Does Trust with Little Income Have to File Tax Return?

 In Irrevocable Trusts
trust income tax return

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My father passed away in August of 2023. He had a revocable trust naming me and my sister as co-executors. He had one bank account worth $100K. No real estate. Once he passed, we obtained an EIN from the IRS and my sister and I became the trustees for his now non-revocable trust bank account. The trust calls for an even 50/50 split. The non-revocable trust bank account earned $430 of interest for the year 2023. I took my half of the $100K in December 2023. My sister took her half in January 2024. Am I correct in assuming since the trust earned less than $600, no 1041 tax return is required this year by the IRS and no K-1s are needed. Should we wait until April of 2025 to file the final 1041 tax return to close out the trust, or can we do it this April even though my sister took her half in the year 2024? I would prefer to close out the trust this year.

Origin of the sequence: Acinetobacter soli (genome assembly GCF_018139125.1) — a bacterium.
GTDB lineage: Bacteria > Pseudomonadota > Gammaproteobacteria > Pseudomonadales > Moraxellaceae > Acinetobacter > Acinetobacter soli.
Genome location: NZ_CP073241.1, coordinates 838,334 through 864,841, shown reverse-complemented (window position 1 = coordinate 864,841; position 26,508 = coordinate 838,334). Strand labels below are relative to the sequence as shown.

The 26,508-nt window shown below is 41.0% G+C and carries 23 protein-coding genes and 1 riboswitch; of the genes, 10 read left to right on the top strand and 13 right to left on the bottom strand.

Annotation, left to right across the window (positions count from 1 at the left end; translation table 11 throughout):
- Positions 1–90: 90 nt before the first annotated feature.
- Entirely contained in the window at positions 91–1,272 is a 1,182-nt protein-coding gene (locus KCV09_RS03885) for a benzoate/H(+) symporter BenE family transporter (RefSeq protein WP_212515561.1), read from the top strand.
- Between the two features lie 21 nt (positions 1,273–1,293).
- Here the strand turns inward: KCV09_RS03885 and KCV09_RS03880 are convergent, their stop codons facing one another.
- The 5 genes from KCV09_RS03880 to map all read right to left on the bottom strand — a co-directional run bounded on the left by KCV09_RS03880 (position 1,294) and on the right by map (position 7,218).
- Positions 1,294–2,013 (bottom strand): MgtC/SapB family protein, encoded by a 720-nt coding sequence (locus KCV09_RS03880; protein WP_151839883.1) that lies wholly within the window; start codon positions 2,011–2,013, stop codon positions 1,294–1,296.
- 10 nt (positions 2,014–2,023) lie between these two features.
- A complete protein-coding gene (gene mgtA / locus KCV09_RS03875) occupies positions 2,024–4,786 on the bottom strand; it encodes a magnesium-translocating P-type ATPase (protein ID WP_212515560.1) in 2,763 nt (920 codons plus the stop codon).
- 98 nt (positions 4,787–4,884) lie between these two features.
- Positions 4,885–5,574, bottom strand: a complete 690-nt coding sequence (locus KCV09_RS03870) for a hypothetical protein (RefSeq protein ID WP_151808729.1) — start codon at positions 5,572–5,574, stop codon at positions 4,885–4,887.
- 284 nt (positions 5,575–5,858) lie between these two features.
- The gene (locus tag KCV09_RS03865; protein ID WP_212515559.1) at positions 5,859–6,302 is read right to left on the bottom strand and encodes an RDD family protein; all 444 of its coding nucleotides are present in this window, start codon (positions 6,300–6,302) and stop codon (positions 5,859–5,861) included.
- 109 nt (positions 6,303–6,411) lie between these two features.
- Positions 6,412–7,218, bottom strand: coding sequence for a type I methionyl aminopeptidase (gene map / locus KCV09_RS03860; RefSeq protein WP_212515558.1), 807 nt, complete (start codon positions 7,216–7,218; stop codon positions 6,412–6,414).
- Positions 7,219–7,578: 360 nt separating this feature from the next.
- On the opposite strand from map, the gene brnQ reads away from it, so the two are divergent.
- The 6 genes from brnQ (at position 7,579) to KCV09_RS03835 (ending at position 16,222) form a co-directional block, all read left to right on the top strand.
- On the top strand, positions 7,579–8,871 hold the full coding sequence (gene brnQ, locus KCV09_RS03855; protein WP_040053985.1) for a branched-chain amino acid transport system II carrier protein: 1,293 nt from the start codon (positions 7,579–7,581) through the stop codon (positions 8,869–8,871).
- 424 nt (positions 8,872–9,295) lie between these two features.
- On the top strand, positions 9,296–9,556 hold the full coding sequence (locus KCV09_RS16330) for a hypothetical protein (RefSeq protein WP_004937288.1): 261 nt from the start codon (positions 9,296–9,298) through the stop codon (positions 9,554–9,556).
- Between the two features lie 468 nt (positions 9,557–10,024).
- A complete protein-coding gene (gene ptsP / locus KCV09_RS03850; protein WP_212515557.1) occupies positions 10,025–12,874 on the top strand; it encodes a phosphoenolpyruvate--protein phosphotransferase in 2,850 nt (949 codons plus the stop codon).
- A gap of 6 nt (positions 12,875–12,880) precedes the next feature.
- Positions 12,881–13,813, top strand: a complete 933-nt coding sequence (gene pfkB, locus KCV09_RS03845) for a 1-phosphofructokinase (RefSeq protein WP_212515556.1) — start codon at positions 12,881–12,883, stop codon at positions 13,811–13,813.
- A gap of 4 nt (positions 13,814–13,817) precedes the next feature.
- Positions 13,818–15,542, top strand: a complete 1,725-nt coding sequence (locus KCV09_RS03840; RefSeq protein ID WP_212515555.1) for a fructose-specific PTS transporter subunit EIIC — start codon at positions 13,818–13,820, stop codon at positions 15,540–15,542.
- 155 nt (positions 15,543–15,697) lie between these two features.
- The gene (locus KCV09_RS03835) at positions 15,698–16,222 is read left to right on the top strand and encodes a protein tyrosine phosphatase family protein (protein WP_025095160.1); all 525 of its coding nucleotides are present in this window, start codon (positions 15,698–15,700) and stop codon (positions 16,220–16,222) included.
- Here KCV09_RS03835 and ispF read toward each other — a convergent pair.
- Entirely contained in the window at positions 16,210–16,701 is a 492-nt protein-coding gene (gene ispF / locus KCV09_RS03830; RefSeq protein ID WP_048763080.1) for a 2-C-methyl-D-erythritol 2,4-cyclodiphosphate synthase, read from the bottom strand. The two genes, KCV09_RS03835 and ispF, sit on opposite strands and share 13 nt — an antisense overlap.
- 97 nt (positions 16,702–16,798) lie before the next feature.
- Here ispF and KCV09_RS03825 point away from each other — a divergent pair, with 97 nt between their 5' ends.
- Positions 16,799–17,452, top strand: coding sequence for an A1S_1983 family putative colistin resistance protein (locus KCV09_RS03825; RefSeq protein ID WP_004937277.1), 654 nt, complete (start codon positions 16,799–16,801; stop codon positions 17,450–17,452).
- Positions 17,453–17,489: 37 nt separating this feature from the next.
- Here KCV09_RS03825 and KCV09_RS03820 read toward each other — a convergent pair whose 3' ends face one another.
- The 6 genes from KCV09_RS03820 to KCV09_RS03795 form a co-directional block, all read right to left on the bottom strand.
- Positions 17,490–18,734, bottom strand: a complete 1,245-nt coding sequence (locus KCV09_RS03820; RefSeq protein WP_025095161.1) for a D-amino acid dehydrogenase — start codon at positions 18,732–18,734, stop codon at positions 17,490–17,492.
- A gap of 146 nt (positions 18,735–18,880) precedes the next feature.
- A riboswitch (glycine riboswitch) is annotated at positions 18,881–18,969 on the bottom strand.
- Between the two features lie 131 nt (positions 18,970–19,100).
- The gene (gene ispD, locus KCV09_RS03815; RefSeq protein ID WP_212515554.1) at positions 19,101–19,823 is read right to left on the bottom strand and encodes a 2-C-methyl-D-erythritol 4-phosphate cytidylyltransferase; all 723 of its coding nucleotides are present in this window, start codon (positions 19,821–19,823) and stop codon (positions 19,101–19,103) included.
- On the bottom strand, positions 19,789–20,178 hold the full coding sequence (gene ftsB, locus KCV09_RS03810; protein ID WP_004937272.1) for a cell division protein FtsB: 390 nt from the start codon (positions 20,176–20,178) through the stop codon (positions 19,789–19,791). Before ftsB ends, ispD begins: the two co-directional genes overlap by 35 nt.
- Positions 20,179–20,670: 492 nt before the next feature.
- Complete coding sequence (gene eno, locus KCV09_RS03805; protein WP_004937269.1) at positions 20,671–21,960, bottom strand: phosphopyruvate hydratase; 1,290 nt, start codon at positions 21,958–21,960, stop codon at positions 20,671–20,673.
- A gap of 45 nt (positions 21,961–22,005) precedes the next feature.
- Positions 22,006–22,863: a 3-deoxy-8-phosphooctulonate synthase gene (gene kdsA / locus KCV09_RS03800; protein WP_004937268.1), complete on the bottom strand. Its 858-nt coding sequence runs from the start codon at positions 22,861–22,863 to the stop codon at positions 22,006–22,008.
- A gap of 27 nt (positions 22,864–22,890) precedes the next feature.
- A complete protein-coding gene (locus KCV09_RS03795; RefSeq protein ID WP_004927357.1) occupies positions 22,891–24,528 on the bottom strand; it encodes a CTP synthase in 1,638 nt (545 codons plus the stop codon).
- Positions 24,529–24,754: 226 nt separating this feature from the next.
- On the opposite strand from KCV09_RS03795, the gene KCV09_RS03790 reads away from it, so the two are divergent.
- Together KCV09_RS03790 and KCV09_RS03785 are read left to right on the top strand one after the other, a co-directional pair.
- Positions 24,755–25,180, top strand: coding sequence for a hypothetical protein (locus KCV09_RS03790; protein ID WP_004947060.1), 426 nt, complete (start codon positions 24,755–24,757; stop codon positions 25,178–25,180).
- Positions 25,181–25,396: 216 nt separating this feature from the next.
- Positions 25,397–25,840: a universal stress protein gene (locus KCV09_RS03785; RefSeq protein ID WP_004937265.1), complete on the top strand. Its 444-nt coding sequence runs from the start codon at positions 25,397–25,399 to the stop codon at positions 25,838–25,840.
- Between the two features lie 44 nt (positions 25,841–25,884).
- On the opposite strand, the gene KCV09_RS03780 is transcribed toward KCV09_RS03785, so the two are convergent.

You do need to file a 1041 for 2023 since the trust earned taxable income during the year because the interest income is taxable. According Form 1041 instructions, the trust has to file a tax return if the trust has:

1. Any taxable income for the tax year; or
2. Gross income of $600 or more (regardless of taxable income).

The good news is that you can you can deem half the income to your sister even though she didn’t take her half share until 2024. The trust tax rules allow income distributed during the first 65 days of the year to be deemed as having been distributed during the previous tax year. Given this rule, it’s possible that you could make the 2023 return the final return for the trust. But for a definitive answer, please consult a fiduciary income tax advisor.

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